Black Birders Week Enters Its Third Year Bigger Than Ever

·2 min read
Photo:  Mongkolchon Akesin (Shutterstock)
Photo: Mongkolchon Akesin (Shutterstock)

In its third year, Black Birders Week 2022 is focusing on making outdoor spaces safe for all people of color. Following the viral story of Christan Cooper, a leader in the NYC area bird watching community once threatened by a white woman he’d called out for asking her to leash her dog, necessary conversations around being Black and outside began to take place. If you recall, once Cooper asked the woman to abide by the park rules, she became aggressive and argumentative, conjuring a story she would tell police about “a Black man threatening her life.” This was all of course untrue, and fortunately captured by Cooper’s phone. But who wants to have to go through all of that when you’re just trying to enjoy your day?

Chelsea Connor, a graduate student and herpetologist at Clemson University spoke to USA Today about previously joining a private online networking group for Black people interested in the sciences and the pursuit of outdoor hobbies. What she found was that many of those she interacted with had had similar experiences, even if they were not as overtly racist as what Cooper had gone through.

Read more

“We started talking about our experiences being Black outdoors, either birding or doing field work and encountering racist violence,” Connor recalled. “We were angry and hurt and scared.”

Another member, Harvard University researcher and graduate student Anna Gifty Opoku-Agyeman had the idea to introduce a national day to celebrate Black bird watchers, while Tykee James, a government affairs coordinator for the National Audubon Society suggested that they turn it into an entire week.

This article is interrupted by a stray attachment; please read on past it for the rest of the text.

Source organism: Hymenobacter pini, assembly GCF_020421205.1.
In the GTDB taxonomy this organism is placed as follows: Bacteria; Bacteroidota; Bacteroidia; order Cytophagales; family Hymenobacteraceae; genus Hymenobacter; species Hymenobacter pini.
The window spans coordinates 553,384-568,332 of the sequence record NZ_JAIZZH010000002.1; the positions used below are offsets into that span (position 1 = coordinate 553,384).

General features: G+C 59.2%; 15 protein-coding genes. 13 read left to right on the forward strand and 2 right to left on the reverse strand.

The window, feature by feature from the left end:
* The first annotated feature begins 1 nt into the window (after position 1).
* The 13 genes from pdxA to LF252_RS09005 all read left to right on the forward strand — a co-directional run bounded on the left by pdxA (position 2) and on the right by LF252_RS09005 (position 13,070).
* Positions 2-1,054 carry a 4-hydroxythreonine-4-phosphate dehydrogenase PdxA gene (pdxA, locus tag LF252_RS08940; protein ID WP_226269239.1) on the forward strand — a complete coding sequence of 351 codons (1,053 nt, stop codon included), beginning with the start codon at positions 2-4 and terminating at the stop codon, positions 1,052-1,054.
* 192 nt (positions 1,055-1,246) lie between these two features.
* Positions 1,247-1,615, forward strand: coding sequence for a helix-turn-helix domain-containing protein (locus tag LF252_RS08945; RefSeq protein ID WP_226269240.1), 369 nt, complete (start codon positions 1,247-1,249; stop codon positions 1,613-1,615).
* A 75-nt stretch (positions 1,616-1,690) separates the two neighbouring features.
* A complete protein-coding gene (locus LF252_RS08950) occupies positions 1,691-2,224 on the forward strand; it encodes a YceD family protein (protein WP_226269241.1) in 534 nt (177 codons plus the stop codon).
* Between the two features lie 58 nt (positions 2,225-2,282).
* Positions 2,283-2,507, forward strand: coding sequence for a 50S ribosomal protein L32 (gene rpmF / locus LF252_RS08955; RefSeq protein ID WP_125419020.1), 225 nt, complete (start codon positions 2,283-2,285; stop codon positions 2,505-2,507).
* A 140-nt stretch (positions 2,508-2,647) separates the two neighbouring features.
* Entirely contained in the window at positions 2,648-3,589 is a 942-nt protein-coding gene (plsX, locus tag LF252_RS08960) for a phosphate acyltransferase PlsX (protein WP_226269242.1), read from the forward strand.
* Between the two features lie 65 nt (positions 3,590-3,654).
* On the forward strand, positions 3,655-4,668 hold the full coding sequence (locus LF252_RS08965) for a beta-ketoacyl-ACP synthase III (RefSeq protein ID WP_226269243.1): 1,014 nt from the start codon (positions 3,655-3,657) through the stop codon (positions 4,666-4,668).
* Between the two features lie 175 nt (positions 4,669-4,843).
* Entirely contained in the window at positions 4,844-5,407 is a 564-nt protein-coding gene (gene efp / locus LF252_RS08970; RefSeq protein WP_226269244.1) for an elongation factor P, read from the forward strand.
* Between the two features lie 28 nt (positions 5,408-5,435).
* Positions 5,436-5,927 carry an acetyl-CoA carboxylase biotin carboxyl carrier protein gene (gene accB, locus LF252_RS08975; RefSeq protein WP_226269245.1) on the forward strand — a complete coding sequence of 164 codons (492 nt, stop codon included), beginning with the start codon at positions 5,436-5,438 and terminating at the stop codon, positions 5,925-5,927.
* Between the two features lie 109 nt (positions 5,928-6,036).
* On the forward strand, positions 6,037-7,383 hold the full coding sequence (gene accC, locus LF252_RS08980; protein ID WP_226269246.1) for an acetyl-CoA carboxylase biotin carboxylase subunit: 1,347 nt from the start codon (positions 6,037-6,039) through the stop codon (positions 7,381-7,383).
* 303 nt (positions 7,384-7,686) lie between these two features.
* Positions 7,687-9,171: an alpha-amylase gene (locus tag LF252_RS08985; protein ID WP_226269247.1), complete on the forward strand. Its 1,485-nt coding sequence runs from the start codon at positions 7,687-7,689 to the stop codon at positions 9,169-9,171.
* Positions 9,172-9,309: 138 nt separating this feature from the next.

The celebration caught on like wildfire and is now observed in cities nationwide from New York to Philadelphia, Cleveland to Raleigh, North Carolina. Participants are able to learn about falconry, and are supported by tips to overcome mental illnesses and learning disorders. Overall, Black birders are simply looking for those to enjoy their outdoor hobbies with, even if that support is from afar. Feeling safe while alone in predominantly white spaces calls for the disruption of racism in these environments. Something the people of these communities look to their allies to handle.

“With allyship comes accountability, and sometimes a lot of it is the inner work,” said Nicole Jackson, an environmental educator out of Columbus, Ohio.

As for Cooper, bird watching superstardom may be in his future. It was recently announced that he’ll be the new host of a new National Geographic show, “Extraordinary Birder.” While the network has yet to release a premiere date, this is huge news for young Black children, and for those of us who grew up watching stars like Steve Irwin.